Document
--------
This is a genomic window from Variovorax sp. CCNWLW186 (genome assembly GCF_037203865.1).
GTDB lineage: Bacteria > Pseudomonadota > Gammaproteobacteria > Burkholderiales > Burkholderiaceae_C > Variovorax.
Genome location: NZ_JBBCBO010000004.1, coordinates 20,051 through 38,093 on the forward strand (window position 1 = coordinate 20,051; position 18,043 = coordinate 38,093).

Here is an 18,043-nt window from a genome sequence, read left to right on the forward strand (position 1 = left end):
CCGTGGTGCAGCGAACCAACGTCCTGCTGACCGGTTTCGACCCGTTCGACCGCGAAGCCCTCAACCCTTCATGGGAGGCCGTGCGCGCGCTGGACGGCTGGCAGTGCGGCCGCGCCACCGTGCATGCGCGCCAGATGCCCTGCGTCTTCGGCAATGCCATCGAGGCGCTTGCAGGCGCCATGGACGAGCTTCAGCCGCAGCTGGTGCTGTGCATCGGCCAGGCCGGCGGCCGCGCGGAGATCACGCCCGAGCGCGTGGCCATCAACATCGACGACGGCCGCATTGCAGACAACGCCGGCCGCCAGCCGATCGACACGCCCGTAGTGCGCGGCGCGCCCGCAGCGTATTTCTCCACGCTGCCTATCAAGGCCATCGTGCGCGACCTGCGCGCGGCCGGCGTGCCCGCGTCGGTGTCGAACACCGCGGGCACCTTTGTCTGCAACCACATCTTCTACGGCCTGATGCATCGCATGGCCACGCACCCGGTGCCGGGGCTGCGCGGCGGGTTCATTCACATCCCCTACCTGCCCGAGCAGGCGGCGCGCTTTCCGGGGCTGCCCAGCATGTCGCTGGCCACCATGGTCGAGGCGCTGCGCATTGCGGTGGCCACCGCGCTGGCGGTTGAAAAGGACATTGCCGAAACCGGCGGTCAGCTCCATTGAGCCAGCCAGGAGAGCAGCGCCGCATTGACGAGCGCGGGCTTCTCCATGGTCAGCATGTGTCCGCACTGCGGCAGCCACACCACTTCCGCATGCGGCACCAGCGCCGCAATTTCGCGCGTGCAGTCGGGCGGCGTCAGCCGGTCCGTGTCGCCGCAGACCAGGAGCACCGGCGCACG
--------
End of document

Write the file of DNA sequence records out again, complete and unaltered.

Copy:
This is a genomic window from Variovorax sp. CCNWLW186 (genome assembly GCF_037203865.1).
GTDB lineage: Bacteria > Pseudomonadota > Gammaproteobacteria > Burkholderiales > Burkholderiaceae_C > Variovorax.
Genome location: NZ_JBBCBO010000004.1, coordinates 20,051 through 38,093 on the forward strand (window position 1 = coordinate 20,051; position 18,043 = coordinate 38,093).

Here is an 18,043-nt window from a genome sequence, read left to right on the forward strand (position 1 = left end):
CCGTGGTGCAGCGAACCAACGTCCTGCTGACCGGTTTCGACCCGTTCGACCGCGAAGCCCTCAACCCTTCATGGGAGGCCGTGCGCGCGCTGGACGGCTGGCAGTGCGGCCGCGCCACCGTGCATGCGCGCCAGATGCCCTGCGTCTTCGGCAATGCCATCGAGGCGCTTGCAGGCGCCATGGACGAGCTTCAGCCGCAGCTGGTGCTGTGCATCGGCCAGGCCGGCGGCCGCGCGGAGATCACGCCCGAGCGCGTGGCCATCAACATCGACGACGGCCGCATTGCAGACAACGCCGGCCGCCAGCCGATCGACACGCCCGTAGTGCGCGGCGCGCCCGCAGCGTATTTCTCCACGCTGCCTATCAAGGCCATCGTGCGCGACCTGCGCGCGGCCGGCGTGCCCGCGTCGGTGTCGAACACCGCGGGCACCTTTGTCTGCAACCACATCTTCTACGGCCTGATGCATCGCATGGCCACGCACCCGGTGCCGGGGCTGCGCGGCGGGTTCATTCACATCCCCTACCTGCCCGAGCAGGCGGCGCGCTTTCCGGGGCTGCCCAGCATGTCGCTGGCCACCATGGTCGAGGCGCTGCGCATTGCGGTGGCCACCGCGCTGGCGGTTGAAAAGGACATTGCCGAAACCGGCGGTCAGCTCCATTGAGCCAGCCAGGAGAGCAGCGCCGCATTGACGAGCGCGGGCTTCTCCATGGTCAGCATGTGTCCGCACTGCGGCAGCCACACCACTTCCGCATGCGGCACCAGCGCCGCAATTTCGCGCGTGCAGTCGGGCGGCGTCAGCCGGTCCGTGTCGCCGCAGACCAGGAGCACCGGCGCACG